Aquino swears in PH’s first woman chief justiceBy TJ Burgonio
Philippine Daily Inquirer
MANILA, Philippines—Chief Justice Maria Lourdes Sereno took her oath before President Benigno Aquino in Malacañang Saturday morning, without the senior justices of the Supreme Court.
Apart from Sereno’s family, academicians and Cabinet officials, only Supreme Court Justices Martin Villarama Jr., Estela Perlas-Bernabe, Mariano del Castillo and Bienvenido Reyes turned up at her oath-taking in the Palace.
Besides appointing Sereno as the Philippine’s first woman chief justice, Aquino also broke tradition by not picking the head of the judiciary from among the five most senior justices of the Supreme Court. In seniority, Sereno ranks 13th among the 14 justices on the court. Aquino still has to appoint a 15th member.
The five top senior justices are Antonio Carpio, who acted as chief justice after Renato Corona was removed by impeachment last May 29, Presbitero Velasco Jr., Teresita Leonardo-de Castro, Arturo Brion and Diosdado Peralta (who declined his nomination for chief justice).
Other candidates on the short list submitted by the Judicial and Bar Council to the President were Carpio, De Castro, Brion and Associate Justice Roberto Abad, along with Solicitor General Francis Jardeleza, former representative Ronaldo Zamora and former Ateneo College of Law dean Cesar Villanueva.
Carpio, De Castro, Brion, Abad, Velasco and Peralta were absent from Sereno’s oath-taking, and so were Associate Justices Lucas Bersamin, Jose Perez and Jose Mendoza.
Strategic Communication Secretary Ricky Carandang refused to read any meaning in their absence.
“I don’t think it’s fair to speculate in that way,” Carandang said when reporters asked him if he thought the absence of the senior justices meant they were not taking Sereno’s appointment well. “As far as I know Sereno’s appointment was very widely viewed as a positive development.”
He added that Sereno was a “person of competence and integrity who, we all hope, will reform the judiciary and make it more responsive to the needs of ordinary people.”
Aquino administered the oath to Sereno, who entered Rizal Hall beaming, in simple, brief rites at around 10 a.m. Saturday. Her husband Mario Jose Sereno, daughter Sophia and son Jose Lorenzo stood behind her.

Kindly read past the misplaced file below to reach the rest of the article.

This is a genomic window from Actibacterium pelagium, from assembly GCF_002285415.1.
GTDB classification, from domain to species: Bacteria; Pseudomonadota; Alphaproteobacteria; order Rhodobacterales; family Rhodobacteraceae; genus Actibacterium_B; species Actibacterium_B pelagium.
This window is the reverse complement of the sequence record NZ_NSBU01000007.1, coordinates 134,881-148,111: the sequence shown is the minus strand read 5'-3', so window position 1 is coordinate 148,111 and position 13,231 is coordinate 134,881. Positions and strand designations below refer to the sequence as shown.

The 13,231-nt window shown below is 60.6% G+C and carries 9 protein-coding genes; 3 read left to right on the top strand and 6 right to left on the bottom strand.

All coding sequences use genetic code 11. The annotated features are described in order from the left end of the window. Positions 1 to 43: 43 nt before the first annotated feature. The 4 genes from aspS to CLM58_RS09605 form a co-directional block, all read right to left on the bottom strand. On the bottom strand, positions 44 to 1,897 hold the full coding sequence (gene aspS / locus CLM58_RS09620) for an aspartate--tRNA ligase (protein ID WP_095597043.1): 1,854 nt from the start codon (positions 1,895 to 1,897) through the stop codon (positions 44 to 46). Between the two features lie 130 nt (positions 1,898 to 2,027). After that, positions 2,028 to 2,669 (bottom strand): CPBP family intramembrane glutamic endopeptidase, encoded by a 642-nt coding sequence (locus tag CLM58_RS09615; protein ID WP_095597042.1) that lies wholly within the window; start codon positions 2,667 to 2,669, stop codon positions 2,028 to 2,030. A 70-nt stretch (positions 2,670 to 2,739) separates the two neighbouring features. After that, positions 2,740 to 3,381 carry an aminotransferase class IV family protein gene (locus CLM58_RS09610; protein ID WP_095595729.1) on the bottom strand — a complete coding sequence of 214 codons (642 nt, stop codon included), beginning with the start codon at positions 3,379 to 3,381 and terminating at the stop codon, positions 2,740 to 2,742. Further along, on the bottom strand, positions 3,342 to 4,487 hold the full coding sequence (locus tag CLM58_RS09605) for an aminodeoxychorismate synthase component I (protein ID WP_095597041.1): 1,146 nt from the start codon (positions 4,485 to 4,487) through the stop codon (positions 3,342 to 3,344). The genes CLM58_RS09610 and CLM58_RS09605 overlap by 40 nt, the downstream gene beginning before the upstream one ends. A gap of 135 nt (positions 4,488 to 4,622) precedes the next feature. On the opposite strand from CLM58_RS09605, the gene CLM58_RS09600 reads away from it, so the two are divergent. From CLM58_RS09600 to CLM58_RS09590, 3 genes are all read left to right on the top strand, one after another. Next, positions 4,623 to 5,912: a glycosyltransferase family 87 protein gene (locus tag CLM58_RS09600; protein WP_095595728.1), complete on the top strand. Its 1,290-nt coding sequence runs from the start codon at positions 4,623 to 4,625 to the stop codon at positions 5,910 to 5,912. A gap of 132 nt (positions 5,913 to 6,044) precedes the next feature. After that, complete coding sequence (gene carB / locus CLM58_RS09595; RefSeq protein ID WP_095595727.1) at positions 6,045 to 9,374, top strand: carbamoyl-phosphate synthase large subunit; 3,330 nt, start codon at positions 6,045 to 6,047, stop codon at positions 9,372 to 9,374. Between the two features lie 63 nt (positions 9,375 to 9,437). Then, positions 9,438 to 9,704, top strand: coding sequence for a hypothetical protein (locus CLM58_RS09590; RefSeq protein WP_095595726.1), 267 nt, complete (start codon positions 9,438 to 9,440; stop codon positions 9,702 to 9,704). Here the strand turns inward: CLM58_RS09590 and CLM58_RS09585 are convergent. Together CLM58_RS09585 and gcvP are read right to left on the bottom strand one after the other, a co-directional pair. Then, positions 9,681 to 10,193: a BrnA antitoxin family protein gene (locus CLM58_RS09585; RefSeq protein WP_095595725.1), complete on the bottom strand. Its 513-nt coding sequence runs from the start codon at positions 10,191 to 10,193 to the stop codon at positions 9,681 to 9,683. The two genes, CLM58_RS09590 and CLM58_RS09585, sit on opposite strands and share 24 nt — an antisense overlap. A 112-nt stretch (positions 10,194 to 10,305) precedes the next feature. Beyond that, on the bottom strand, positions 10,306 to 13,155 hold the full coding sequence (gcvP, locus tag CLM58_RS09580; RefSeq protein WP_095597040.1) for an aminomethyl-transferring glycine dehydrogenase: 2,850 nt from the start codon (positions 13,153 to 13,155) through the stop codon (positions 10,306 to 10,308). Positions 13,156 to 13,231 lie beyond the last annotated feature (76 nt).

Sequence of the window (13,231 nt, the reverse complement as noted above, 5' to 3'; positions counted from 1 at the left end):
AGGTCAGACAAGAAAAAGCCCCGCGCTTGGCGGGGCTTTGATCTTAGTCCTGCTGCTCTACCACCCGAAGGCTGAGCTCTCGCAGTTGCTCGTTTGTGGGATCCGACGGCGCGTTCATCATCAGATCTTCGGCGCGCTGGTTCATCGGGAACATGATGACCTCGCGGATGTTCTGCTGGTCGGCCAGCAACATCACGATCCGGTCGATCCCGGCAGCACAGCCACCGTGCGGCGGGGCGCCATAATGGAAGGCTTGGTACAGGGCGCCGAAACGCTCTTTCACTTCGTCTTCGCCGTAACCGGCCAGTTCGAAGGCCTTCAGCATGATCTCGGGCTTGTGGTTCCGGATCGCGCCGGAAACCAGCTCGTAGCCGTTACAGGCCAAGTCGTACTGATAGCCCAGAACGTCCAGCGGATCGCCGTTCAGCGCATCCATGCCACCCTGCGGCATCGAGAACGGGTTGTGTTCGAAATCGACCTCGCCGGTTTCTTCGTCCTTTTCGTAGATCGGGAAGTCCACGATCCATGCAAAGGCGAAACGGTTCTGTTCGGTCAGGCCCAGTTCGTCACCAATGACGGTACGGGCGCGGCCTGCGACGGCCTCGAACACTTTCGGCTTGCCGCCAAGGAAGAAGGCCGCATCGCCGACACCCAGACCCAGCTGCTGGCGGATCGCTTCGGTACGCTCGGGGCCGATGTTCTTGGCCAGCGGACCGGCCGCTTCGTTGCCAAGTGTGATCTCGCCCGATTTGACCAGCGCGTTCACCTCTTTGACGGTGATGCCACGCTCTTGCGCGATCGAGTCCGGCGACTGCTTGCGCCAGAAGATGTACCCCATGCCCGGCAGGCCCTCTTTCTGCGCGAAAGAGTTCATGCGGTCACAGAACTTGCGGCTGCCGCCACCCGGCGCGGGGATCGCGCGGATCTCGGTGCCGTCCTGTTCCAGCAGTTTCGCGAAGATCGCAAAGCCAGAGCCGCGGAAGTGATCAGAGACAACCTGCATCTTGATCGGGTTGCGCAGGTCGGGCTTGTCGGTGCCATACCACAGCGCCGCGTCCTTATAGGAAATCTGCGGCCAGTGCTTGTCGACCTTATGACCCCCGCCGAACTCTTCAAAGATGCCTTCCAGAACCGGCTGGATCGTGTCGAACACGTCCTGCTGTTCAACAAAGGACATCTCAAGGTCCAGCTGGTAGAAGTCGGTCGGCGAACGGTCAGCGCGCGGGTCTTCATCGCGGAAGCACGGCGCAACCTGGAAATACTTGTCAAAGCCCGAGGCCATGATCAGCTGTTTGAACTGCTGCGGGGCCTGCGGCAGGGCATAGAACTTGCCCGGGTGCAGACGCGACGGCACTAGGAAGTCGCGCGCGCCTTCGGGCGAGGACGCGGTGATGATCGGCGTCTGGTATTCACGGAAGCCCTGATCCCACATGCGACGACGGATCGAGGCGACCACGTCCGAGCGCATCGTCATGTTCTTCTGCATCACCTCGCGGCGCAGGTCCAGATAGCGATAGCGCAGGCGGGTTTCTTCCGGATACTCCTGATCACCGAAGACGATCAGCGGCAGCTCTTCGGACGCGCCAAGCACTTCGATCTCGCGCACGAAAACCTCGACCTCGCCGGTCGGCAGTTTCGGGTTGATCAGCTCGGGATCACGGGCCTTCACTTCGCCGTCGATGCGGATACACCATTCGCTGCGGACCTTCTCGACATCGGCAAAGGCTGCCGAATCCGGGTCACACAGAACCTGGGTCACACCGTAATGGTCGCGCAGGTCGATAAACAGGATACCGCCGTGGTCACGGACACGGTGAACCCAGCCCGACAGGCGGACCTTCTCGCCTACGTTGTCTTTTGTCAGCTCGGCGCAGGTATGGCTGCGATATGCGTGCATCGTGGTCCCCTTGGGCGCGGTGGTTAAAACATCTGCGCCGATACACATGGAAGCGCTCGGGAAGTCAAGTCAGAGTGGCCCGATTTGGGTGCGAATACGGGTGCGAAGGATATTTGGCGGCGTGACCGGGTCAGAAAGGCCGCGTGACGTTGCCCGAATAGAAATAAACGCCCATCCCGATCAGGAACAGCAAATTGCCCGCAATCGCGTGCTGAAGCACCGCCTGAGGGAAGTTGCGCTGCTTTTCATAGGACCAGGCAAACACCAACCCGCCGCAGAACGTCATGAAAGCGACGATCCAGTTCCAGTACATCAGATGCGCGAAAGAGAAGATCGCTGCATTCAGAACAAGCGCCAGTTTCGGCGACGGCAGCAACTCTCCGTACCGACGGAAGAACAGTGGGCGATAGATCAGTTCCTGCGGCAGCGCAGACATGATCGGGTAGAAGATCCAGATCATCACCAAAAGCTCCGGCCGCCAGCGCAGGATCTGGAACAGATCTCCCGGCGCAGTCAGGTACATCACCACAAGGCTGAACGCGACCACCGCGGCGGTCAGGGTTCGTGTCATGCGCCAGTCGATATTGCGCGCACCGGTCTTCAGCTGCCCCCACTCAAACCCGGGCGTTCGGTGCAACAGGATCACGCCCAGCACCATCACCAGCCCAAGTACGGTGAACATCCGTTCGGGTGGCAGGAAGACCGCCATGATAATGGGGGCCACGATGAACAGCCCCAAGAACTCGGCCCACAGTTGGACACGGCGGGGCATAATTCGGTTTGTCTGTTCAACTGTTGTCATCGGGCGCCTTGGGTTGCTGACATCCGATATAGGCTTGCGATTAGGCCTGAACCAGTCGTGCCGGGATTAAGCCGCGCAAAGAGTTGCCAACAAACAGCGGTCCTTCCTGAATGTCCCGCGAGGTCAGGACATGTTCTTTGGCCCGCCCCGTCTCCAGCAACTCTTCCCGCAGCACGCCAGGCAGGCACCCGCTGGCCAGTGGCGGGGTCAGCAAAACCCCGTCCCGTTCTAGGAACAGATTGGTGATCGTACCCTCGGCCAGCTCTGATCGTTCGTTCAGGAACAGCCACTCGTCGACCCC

Also on hand to witness the oath-taking were former Chief Justice Artemio Panganiban, Court of Appeals Presiding Justice Andres Reyes, Justice Secretary Leila de Lima, Executive Secretary Paquito Ochoa Jr., Budget Secretary Florencio Abad, Carandang, and Sereno’s former colleagues at the University of the Philippines’ College of Law, among others.
Sereno, who at 52 has 18 years to serve as chief magistrate, declined media interviews.
She later stopped by the wake for the late Interior Secretary Jesse Robredo, who perished in a plane crash in Masbate last Saturday afternoon, at the Kalayaan Hall.
Hours after Aquino received Robredo’s remains for a two-day wake on Friday, Malacañang afternoon announced Sereno’s appointment, three days ahead of the 90-day deadline that ends Monday.
De Lima, supposedly Malacañang’s “bet’’ for the top Supreme Court post until she was disqualified by the JBC because of a pending administrative case, praised Sereno’s appointment.
“She’s an excellent choice. She’ll be a very good CJ. Her youth, her dynamism and her brilliance would go a long way in ensuring that we can look forward to a judiciary that would be worthy of the people’s trust,” she told reporters on her way out of the Kalayaan Hall.
After Sereno had her picture taken with the Cabinet officials, De Lima bussed and hugged the new chief justice.
“I congratulated her and then I said that [the] Supreme Court will now be in good hands,” De Lima recalled telling Sereno. “I have no rancor, whatsoever. I just said my piece when the JBC decided to disqualify me… After saying my piece, there was no rancor.”
When told that she could have been in Sereno’s shoes, De Lima let out a laugh and said: “That’s how it is. I guess I did my best in convincing my colleagues in the JBC. It’s just that there were obstacles. That disqualification was one obstacle I did not anticipate.”
Justice Villarama welcomed Sereno’s appointment. “I think she would be a good chief justice, given her talent and integrity. “I wish her luck,” he said in an interview.
He said the other justices failed to make it to the oath-taking because they were in out-of-town “lecture engagements.” He was confident all the justices would throw their support behind her.
“The court would welcome the new chief justice. We’ll try to cooperate,” he said. “We are all mature; we know what we’re doing. I guess if there is some dissatisfaction, I guess we can solve that; we can support the chief justice.”
If there’s any reform that Sereno should concentrate on, it should be “speeding up the resolution of cases” because of the growing backlog, Villarama said. “Reform should be geared toward that,” he added.
“Let’s give her time and prove her worth.”
Originally posted at 11:12 a.m.